You might have heard the terms ‘breech baby’ or ‘breech birth’ but what exactly does it mean? Here’s what you need to know…
While it is common for your unborn baby to move around in the womb during pregnancy, what happens when you near your due date and your baby is still in the breech position?
Breech is when your baby is lying in the womb bottom first, instead of head first. In early pregnancy, it is very common for your baby to be in the breech position, and as pregnancy continues, your baby usually turns naturally into the head first position. However, three in every 100 babies are in the breech position at the end of pregnancy, according to the NHS.
There are four types of breech presentation:
Most midwives will feel for the position of your baby from around 28 weeks of pregnancy during routine antenatal examinations.
“Your midwife or doctor will do an abdominal palpation to feel the position of the baby. If they think the baby is breech then you will be advised to have an ultrasound to confirm this,” says Eleanor May-Johnson, independent midwife based in Southampton.
If you’re 36 weeks pregnant or more, the ultrasound will be used to confirm whether your baby is breech or not so that you have time to discuss and plan your options before the birth. Having a breech baby can mean you have to consider alternatives to the birth you planned.
As long as you and your pregnancy are otherwise normal and healthy, Lorraine Berry, a registered midwife and Natal Hypnotherapist, from Birth Affinity, suggests you try some of the following natural remedies to help turn your baby.
Your doctor may offer you an external cephalic version (ECV) procedure. This is where your doctor will try to turn your baby into a head down position, using her hands but guided by an ultrasound.
“This is not always a comfortable procedure to have done. However, when successful, it means you can go ahead with your plans for a normal vaginal birth without concern,” says midwife Lorraine.
An ECV is usually performed in hospital, between 36 weeks and full term, so your baby’s heartbeat can be monitored before and after and his position checked by ultrasound following the procedure.
Midwife Eleanor also suggests you could try a moxibustion treatment, which is a form of Chinese traditional medicine.
“This is where they have a piece of burning moxa, which is a herb rolled up like a cigar and burns like one too, held near their little toe. This creates uterine and foetal activity and has a 75% success at helping breech babies to turn, with no known side effects,” says Eleanor.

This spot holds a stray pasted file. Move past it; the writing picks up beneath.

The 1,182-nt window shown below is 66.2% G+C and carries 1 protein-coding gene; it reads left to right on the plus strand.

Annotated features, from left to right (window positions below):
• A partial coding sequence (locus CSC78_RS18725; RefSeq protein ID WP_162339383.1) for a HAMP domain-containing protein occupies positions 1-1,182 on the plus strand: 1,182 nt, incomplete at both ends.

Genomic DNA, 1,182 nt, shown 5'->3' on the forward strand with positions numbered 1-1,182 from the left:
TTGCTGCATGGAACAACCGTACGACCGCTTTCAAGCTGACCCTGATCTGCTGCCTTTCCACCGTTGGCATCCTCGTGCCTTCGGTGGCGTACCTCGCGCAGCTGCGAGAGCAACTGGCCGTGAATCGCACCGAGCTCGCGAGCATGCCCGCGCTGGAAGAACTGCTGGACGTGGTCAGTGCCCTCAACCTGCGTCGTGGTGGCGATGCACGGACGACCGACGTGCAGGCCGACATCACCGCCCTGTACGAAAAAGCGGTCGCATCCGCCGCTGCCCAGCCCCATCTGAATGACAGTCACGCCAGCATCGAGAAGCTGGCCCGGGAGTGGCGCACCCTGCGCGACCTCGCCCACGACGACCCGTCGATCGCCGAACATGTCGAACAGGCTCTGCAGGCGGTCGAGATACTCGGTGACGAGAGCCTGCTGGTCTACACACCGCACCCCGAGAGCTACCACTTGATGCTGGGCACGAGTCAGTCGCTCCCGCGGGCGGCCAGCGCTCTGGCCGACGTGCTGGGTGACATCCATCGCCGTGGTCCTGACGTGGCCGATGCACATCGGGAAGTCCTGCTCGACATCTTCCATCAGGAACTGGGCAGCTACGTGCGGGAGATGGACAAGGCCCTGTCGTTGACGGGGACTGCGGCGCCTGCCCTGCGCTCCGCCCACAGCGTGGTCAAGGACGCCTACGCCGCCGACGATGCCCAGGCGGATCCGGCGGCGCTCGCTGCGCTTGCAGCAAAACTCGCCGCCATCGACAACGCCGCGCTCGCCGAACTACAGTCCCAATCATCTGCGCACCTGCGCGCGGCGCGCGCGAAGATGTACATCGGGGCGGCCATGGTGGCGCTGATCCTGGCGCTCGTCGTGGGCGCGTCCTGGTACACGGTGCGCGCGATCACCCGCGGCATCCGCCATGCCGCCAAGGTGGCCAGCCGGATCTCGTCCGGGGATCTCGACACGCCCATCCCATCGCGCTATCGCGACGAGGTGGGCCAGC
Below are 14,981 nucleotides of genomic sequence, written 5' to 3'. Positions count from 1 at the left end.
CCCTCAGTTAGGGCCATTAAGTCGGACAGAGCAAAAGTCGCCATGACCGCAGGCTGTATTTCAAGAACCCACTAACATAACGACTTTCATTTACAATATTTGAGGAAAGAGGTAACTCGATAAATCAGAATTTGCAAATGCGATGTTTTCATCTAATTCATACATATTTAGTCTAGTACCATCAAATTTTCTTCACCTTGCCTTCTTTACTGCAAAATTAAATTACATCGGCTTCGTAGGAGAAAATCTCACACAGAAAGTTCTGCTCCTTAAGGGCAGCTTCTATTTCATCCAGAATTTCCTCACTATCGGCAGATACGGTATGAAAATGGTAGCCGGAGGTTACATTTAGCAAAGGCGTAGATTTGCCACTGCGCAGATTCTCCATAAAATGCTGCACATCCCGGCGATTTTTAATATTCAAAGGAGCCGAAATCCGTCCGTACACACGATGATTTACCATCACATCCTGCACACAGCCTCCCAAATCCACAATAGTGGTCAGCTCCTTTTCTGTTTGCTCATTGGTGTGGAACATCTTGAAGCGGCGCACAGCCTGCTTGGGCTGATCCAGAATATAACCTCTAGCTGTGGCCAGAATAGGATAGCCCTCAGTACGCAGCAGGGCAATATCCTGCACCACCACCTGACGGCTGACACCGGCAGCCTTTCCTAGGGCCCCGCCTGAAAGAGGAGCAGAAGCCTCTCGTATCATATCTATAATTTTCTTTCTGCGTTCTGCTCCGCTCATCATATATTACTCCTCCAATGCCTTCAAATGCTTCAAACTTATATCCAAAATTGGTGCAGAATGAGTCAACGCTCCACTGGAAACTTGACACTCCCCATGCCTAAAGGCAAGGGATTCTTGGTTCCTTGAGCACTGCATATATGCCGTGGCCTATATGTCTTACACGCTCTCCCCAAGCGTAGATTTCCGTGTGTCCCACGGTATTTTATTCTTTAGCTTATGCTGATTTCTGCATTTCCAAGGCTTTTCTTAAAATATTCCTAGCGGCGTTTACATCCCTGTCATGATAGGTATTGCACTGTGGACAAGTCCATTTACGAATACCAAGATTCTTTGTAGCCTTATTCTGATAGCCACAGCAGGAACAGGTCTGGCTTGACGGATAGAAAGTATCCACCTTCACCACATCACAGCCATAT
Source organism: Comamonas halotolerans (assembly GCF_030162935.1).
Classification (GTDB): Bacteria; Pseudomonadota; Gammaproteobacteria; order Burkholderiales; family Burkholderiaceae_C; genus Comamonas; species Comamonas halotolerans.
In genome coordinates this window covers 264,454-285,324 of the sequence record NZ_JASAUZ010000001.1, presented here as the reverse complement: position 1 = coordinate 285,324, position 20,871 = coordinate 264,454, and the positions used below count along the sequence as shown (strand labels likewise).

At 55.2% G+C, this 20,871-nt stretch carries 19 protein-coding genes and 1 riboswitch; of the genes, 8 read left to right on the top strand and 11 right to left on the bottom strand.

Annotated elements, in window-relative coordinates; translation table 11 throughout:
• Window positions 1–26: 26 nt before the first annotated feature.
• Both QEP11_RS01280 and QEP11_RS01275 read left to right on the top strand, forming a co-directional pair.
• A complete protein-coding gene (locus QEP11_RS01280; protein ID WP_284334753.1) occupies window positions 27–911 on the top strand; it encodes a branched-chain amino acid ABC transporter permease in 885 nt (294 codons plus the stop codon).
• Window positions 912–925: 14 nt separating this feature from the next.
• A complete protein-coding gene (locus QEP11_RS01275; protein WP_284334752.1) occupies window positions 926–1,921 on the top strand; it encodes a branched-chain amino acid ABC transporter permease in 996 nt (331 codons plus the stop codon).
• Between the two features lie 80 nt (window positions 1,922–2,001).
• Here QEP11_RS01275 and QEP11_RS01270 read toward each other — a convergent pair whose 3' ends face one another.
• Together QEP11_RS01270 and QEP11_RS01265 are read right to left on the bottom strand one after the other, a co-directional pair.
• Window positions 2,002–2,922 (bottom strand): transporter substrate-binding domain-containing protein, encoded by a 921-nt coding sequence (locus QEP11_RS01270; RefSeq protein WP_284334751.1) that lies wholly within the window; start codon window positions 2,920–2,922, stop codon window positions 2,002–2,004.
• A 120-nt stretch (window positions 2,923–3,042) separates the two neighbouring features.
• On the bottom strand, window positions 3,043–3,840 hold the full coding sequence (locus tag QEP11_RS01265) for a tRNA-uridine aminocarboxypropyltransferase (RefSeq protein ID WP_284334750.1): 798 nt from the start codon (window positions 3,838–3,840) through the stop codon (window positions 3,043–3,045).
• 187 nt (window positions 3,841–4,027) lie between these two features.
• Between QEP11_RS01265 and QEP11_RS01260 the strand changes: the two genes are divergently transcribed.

“Women can also look at doing some exercises like swimming and yoga to help the baby turn. Try Spinning Babies for yoga positions and ideas to help your baby turn,” adds Eleanor.
Every mum-to-be is different when it comes to choosing the right birth. Most doctors will recommend having a caesarean rather than a vaginal breech birth. Research from 2004 suggests it’s safer for breech babies to be born this way. However, Karina Dyer, former NHS midwife and current independent midwife, says that this research has since been challenged.
“Some midwives and doctors feel that a vaginal birth is just as safe, provided that the midwife or doctor has the skills and experience needed to help a woman give birth to a breech baby vaginally. Further studies have supported this view, so there are really no hard or fast rules here,” explains Karina.
Karina suggests you discuss this with your obstetrician and midwife, as every case has to be looked at individually because of the many different factors including age and obstetric history.
You may still be able to have a home birth with a breech baby, although some professionals will not recommend this option because your baby may need resuscitation after birth, says independent midwife Eleanor.
“If a water birth is what you want, your midwife will most likely advise you that you can labour in a birth pool but when it comes to the actual birth you will need to get out. This is because gravity is needed to birth the baby effectively,” explains Eleanor.
Around 50% of women who start labour with a breech baby will successfully go on to give birth vaginally, while the remaining 50% will require a caesarean. Talking to your doctor will help you understand what is best for you and your baby.
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